I was perusing the news headlines this evening and I noticed this article about Glenn Beck’s health troubles.
A few sentences early on in the article floored me, because it describes how I feel exactly:
“Doctors tell me that up until recently, I hadn’t had a real REM sleep in maybe as long as a decade,” Beck said. “I didn’t have a dream that I remember, except one in a decade. And quite honestly, this isn’t a symptom you look to fix if you have a ton to do. But the first sign of trouble I noticed was what I call a ‘time collapse.’ If we had met before, I couldn’t tell you if it was a month ago, a year ago or when we were in high school. I then began to lose names to faces and over time, entire conversations would go away.”
Beck said doctors told him it was normal for someone processing as much information as he was, and the phenomenon has been discussed by figures like Winston Churchill.
“While essential facts remained, life became fuzzy,” Beck continued.
I also had sleep issues and in 2010, six years into TechCrunch, I began having these vertigo attacks that would knock me out for up to 48 hours. I went to a sleep center and my sleep improved dramatically; the vertigo attacks stopped by mid 2012.
I also looked back at an article about my life in 2010 in Inc. Magazine tonight. By then I had had a big weight gain while overseeing TechCrunch, and I’m sure that it was all related – a cycle of stress/weight gain/sleeping disorders that fed on itself until I left TechCrunch. My body fell apart shortly after that interview for Inc.
None of that is particularly interesting, though. Stress and all the negative health issues that come with it are a common topic on Hacker News and other tech water coolers.
But I keep going back to that part about Beck where he talks about memory issues, possibly caused by or related to the amount of information he was processing.
After years running TechCrunch I began to notice significant short term memory loss.
I mentioned it in the Inc. article – “But then at some point in the past year, I suddenly lost my short-term memory,”
But over time it’s become much worse. I have significant trouble putting faces with names, and my memory loss is becoming so obvious to family and coworkers that it’s become sort of a joke.
I can remember conversations, or doing things, but I often can’t recall if they happened today, or last week, or even sometimes last year. It’s near universal, and unless I make a significant effort to really put an experience into “long term memory” as it happens, it just sort of fades away.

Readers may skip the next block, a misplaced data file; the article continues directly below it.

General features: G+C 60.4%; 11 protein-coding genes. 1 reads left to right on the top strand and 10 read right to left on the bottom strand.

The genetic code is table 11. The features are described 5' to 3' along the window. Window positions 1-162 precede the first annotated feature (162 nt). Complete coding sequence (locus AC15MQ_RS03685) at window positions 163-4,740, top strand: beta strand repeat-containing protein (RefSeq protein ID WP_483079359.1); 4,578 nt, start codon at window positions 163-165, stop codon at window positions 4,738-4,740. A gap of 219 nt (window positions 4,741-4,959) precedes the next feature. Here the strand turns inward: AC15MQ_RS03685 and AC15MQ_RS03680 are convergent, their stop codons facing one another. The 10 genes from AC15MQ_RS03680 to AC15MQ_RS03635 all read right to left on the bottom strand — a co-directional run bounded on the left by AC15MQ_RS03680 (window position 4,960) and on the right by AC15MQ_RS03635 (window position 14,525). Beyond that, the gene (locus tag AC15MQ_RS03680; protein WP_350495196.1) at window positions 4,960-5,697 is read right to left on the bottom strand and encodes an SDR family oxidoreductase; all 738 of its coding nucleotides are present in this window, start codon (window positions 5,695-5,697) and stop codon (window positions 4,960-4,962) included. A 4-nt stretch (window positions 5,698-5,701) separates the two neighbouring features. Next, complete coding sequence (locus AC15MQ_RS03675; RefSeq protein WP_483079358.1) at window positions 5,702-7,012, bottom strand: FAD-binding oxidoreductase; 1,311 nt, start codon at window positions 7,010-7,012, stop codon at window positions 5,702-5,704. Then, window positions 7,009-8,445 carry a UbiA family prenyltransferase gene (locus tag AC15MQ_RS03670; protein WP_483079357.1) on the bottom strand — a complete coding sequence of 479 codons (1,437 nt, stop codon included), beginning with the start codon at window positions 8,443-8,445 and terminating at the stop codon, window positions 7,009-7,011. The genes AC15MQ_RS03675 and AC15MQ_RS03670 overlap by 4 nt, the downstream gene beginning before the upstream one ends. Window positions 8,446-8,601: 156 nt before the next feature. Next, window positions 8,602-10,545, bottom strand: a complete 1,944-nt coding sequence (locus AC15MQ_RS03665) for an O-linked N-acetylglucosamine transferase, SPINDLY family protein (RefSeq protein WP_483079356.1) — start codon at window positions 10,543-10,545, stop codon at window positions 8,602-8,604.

These things tend to creep up on you and it isn’t something I’ve thought about much until tonight when I read that Beck article, but it really does seem to be getting worse. Or perhaps just not getting better.
There are lots of ways I compensate. Like taking copious notes when I never used to write any. A lot of times I just accept it for what it is.
Beck calls it a “time collapse” and that really is a good way to describe what I feel. He links the issues to “processing as much information as he was” and that feels right, too.
“While essential facts remained, life became fuzzy,” he says. This, again, describes much of the last several years of my life perfectly.
While running TechCrunch I was processing a lot of information. Like nothing I’ve ever experienced before or after. I don’t think I could exaggerate this – “a lot” as in all-caps “A LOT.” Thousands of startups, many thousands of entrepreneurs and sources, and keeping all the details and interconnections straight. There’s a reason I started CrunchBase, to keep all that information organized.
Beck says that it took five years for his mind to recover. I’m about three years post-TechCrunch now. I hope that things will be getting better. Family and friends will certainly appreciate it.
PS – Beck says that Winston Churchill and others have discussed this, but a few minutes searching has turned up nothing. If anyone is familiar with “time collapse” or whatever it’s properly called, I’d love to read more.